The visuals of a video game are incredibly important, as they convey a lot of information and are capable of immersing the player in an entirely different world. In many well-designed games, the graphics are created by dedicated artists, rather than having the programmers make both the visuals and the code. As a result, these video games feature unique landscapes and themes in both 2D and 3D. However, many independent video game developers who don’t have the luxury of hiring skilled artists are still able to create charismatic characters and backgrounds through simpler graphics.
Making processes simpler and more efficient becomes a necessity for many game developers, who have to operate in computer code. Computers require very specific coding in order to fulfill a programmer’s intentions – miniscule errors can completely throw it off track. For this reason, many artists use third-party programs such as Adobe Photoshop or Autodesk Maya to create their graphics, and then import their final creations (images, models, animations, etc.) into the code. This is vastly more efficient than trying to create graphics with pure code, which is comparable to drawing pictures with a graphing calculator.
One very popular method of creating graphics is through the usage of pixel art and sprites. In fact, many games on the mobile app market utilize a two-dimensional “pixelated” visual style, which is both easy to create and integrate into the game. A programmer can import each image or animation into the code as a sprite, like storing the graphic in an invisible container. Sprites can then be displayed on the screen inside this container, which has certain parameters, including (but not limited to) position, height, width, and transparency. By utilizing sprites, programmers don’t have to code any part of the actual image, but are still free to move it around and do cool things with it.
However, because many computer languages (including Java) use a coordinate system, it is often easier to code sprites in a rectangular container, even if many of their graphics aren’t perfectly rectangular. This may often lead to discrepancies between what the player sees and what the computer registers, as players may expect their lanky mage to dodge a fireball while in fact the fireball has hit the (invisible) rectangular container. One notable example of this discrepancy is demonstrated in the app Flappy Bird, where the container (also called the “hitbox”) is slightly larger than the sprite of the bird. Even when it seems that the bird hasn’t hit the obstacle, the container may collide with the obstacle and the computer registers it as a (rather frustrating) loss. This can be fixed by coding the hitbox as a rectangle smaller than the bird or multiple rectangles the same size as the bird, but simply using the container of the sprite itself is often less tedious and time consuming.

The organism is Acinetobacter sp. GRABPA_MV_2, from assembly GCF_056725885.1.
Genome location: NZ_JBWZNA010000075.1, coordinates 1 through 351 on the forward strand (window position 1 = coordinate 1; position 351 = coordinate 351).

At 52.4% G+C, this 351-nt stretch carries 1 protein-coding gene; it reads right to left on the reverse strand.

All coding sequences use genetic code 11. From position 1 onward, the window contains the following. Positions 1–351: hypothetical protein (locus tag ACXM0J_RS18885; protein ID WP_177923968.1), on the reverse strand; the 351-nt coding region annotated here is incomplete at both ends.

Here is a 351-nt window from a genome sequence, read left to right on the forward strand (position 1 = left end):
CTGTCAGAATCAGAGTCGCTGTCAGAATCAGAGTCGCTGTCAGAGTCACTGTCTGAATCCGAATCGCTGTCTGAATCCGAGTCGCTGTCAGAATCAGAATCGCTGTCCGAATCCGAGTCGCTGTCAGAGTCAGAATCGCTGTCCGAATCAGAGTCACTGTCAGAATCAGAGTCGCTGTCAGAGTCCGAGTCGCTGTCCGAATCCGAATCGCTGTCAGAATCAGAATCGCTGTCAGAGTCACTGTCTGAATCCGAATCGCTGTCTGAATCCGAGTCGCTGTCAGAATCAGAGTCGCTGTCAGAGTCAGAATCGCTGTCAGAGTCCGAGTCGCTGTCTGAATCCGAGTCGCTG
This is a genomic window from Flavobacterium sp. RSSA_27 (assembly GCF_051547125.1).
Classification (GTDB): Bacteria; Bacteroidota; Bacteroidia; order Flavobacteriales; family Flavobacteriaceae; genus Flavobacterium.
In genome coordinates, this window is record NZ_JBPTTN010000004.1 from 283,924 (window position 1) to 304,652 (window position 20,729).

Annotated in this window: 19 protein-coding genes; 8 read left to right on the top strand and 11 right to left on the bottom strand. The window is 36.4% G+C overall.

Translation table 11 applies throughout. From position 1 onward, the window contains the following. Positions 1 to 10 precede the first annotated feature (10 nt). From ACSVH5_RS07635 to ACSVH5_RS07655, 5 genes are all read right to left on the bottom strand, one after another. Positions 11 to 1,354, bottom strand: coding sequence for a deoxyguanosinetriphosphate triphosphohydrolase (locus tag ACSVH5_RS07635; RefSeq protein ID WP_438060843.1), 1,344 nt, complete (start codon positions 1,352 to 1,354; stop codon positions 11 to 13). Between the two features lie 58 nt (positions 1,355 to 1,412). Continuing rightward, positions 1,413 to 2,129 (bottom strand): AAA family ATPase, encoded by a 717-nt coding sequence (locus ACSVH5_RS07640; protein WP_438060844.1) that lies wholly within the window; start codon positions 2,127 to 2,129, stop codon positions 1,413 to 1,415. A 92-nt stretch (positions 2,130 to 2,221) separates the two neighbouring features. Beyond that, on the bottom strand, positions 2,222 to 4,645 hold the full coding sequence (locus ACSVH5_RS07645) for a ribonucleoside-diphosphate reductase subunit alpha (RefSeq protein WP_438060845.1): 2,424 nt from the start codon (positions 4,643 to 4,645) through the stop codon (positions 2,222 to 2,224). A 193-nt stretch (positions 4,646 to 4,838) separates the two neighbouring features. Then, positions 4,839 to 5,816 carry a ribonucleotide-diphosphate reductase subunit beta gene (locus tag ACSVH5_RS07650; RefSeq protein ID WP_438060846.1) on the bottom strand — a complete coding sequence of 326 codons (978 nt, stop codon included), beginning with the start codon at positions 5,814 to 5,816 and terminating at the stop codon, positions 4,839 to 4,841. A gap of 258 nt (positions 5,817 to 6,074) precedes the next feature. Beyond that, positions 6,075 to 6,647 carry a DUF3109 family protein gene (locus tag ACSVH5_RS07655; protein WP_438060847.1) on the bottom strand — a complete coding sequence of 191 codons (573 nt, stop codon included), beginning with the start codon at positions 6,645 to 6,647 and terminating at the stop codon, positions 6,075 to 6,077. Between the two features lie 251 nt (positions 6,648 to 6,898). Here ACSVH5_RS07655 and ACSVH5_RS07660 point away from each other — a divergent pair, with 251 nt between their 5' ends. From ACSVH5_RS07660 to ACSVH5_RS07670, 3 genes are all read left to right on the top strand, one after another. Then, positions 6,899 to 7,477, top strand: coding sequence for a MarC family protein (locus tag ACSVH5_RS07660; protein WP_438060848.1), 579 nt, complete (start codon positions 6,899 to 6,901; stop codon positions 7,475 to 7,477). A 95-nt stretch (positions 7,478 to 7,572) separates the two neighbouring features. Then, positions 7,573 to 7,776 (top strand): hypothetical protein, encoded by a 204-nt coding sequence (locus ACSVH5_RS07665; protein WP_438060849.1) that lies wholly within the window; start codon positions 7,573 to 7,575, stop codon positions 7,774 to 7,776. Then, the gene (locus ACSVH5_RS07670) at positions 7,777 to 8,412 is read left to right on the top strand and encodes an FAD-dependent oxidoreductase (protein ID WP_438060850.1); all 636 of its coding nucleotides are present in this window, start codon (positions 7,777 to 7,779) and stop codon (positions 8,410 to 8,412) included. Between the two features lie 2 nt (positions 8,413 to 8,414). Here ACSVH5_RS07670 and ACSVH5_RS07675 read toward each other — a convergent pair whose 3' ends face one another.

Not only are sprites utilized in order to make moveable characters and objects, they are also used in creating backgrounds and textures, which are often images that are repeated throughout the game. For example, artists do not usually draw out every blade of grass in a game. Instead, they draw a rectangular “tile” of grass and import it into the code as a sprite. The grass tile can then be reused at will, along with other tiles such as dirt and wood, to create a background.
As a result of using sprites, many graphics in “pixelated” games use blocky, rectangular designs rather than curves, as round shapes may create a discrepancy between the player and the game. However, creating beautiful and expressive sprites is now a skill in itself. Sprites are the perfect tool for the job when it comes to connecting the visual side of video games to the code in a quick and efficient manner.
Words and (Flash) animations by Kelvin Pan.
Flappy Bird sprites appear courtesy of Google.